If you are new to js often times simple test code is shown in an online code editor like jsfiddle.net. It’s a great way to quickly get up and running on the desired task like your great Hello World example. But then how do you move that code to a served web page?

Of course there are many ways. You could use node and npm  There are better methods for the long term if you are building say a full app but if you want to dump your test code on your own server because you need access to other local resources like you images directory then this is one method to copy the Vue.js code.

When using a simple Vue.js code and using a CDN to load Vue you must do a couple things in a single HTML page.

  1. load the Vue.js CDN
  2. load the new Vue function when the page loads (window.onload is one method)
  3. It’s good practice to also hide all the elements when loading with the v-cloak directive. This way your Vue code doesn’t splash on the browser while Vue is doing its work.

Here’s that great fiddle.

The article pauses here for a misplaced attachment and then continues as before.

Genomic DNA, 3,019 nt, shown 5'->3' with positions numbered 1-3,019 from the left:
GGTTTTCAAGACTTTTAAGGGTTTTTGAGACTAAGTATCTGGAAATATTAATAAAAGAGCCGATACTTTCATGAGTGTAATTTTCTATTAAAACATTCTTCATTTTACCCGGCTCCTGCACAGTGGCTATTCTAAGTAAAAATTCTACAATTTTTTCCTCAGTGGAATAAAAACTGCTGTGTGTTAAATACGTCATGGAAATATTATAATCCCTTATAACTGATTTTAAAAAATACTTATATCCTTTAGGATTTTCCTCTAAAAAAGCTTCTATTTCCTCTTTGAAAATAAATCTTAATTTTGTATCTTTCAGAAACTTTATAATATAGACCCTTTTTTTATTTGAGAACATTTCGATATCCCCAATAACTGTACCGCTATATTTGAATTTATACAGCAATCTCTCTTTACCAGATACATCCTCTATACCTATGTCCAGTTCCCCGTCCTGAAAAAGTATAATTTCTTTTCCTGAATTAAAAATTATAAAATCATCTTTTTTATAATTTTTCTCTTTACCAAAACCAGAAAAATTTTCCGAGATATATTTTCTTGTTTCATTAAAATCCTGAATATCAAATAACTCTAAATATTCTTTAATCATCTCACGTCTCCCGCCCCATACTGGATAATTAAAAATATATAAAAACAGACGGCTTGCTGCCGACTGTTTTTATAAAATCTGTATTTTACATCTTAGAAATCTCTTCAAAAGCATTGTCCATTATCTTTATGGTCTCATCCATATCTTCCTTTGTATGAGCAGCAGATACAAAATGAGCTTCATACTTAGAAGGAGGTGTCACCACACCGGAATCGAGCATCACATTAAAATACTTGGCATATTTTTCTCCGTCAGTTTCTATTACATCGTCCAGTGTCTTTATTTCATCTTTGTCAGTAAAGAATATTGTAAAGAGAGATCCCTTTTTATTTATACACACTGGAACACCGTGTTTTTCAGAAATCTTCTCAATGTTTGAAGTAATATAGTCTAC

Here’s the code when moved to a single HTML page run on an AWS Linux Apache server.

Gist Github code

Obviously, this is a very simple task. This shows a quick way to move a section of code to your own server for further development. The window.load function runs your Vue code. The v-cloak directives also hide your code until Vue is done loading.

The original purpose of the Hello World jsfiddle was to load “Hello World” in the data in the message variable. Vue then replaces code in the DOM inside {{ }} (“mustache”) variables with the data. But more importantly, this creates a reactive link to that Vue “message” variable so the data can be changed.